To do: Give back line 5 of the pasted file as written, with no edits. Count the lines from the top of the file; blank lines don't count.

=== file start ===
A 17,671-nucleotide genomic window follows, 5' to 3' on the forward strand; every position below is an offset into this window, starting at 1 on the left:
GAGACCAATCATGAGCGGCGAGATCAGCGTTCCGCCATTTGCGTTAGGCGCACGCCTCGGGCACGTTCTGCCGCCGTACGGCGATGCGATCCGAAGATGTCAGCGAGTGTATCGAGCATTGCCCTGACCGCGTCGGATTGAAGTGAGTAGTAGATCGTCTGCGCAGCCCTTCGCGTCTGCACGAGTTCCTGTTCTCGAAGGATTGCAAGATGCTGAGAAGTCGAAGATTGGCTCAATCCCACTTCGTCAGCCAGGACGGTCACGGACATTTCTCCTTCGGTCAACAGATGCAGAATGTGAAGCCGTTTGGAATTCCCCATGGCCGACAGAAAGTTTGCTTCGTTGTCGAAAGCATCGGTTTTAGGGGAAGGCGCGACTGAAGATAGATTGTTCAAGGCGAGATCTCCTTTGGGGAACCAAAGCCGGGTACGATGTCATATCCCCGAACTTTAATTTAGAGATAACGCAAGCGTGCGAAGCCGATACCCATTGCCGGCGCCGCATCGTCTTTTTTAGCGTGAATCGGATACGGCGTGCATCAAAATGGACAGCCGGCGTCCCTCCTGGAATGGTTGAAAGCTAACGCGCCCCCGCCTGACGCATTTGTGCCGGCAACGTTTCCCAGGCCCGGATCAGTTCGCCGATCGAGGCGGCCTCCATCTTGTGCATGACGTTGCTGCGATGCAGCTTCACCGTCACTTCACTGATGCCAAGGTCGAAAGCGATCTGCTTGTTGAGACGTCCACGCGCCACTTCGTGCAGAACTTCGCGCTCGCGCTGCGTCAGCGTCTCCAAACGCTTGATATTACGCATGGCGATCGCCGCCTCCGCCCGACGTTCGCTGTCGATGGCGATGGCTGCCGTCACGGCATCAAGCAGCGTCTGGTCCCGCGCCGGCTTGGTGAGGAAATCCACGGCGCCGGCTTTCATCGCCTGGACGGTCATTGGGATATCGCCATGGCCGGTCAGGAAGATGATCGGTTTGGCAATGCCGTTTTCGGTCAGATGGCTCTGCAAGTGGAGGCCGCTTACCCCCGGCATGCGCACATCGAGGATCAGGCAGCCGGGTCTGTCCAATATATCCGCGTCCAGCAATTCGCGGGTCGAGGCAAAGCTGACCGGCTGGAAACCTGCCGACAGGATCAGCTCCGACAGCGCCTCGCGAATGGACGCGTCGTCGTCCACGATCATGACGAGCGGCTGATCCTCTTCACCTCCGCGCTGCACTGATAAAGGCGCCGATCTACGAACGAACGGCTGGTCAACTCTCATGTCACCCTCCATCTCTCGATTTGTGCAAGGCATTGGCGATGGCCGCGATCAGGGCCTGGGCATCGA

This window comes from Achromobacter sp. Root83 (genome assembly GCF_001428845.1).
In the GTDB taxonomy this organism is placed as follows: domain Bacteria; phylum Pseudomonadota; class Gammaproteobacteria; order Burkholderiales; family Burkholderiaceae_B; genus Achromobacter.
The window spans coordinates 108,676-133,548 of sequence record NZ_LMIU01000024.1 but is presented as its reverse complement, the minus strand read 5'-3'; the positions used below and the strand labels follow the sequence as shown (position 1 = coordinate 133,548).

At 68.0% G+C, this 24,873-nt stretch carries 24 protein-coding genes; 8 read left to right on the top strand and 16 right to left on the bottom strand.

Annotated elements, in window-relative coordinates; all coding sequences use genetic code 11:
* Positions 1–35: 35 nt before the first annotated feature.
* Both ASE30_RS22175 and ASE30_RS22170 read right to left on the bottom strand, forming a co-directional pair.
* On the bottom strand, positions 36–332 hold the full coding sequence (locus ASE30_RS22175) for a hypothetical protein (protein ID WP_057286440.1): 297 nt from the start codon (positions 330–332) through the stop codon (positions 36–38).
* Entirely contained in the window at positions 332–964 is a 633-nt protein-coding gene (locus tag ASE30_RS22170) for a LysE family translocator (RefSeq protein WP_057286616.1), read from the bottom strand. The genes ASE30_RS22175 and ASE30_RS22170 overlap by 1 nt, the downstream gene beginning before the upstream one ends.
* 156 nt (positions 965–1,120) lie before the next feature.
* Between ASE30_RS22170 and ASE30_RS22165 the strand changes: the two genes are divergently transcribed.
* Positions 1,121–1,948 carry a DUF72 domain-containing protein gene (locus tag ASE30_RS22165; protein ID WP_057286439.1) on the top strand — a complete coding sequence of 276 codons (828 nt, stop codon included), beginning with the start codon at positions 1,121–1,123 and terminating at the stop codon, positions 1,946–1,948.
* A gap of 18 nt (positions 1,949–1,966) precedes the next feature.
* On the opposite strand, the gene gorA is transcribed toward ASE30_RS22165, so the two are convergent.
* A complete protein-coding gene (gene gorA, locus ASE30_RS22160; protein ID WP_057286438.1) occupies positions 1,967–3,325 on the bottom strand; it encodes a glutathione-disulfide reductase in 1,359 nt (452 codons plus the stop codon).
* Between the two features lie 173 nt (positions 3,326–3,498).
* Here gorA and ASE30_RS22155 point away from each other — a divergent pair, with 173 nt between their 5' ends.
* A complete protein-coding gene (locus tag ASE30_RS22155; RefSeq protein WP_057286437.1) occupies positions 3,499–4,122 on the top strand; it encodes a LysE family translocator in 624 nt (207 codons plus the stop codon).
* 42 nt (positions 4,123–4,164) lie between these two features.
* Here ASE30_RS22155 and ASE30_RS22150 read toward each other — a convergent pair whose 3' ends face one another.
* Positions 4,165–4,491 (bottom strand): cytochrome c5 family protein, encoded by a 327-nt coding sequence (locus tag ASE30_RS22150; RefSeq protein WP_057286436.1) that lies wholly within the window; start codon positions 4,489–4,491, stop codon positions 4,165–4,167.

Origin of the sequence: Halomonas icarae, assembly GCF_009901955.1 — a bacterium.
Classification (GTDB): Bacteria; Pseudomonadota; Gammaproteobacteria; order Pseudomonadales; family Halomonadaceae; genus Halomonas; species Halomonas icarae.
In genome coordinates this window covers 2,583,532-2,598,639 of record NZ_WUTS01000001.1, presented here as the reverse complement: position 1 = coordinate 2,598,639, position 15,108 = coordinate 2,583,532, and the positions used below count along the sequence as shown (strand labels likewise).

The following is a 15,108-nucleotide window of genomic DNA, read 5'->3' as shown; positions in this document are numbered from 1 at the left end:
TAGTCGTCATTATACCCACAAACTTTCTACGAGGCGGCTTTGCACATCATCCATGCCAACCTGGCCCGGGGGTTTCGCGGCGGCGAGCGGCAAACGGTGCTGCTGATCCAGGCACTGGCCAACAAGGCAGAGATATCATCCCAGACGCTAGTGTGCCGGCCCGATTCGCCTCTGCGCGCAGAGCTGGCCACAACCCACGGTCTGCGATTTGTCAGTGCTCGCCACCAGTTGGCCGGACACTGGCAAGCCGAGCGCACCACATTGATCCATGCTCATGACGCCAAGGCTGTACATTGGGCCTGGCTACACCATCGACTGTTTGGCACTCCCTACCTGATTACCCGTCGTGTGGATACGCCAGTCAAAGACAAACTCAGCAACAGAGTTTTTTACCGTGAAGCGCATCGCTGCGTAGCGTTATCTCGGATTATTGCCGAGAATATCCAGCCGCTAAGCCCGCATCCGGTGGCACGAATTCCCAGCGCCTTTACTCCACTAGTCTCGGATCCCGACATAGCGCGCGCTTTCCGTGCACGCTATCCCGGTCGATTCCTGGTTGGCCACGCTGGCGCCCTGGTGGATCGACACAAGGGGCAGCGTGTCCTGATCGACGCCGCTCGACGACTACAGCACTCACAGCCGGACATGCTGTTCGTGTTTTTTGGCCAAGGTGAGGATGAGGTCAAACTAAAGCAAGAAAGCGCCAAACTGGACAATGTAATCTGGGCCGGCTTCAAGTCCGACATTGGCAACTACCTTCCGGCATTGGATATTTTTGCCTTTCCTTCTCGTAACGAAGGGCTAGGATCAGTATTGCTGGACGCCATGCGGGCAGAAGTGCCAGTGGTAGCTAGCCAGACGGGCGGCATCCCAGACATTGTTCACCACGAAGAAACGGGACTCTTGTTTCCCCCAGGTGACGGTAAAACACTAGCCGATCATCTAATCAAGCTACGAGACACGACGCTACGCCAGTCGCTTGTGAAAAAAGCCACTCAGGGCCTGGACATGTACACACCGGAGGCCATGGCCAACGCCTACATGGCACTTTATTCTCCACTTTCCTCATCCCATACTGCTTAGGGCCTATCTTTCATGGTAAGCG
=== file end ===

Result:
The window spans coordinates 108,676-133,548 of sequence record NZ_LMIU01000024.1 but is presented as its reverse complement, the minus strand read 5'-3'; the positions used below and the strand labels follow the sequence as shown (position 1 = coordinate 133,548).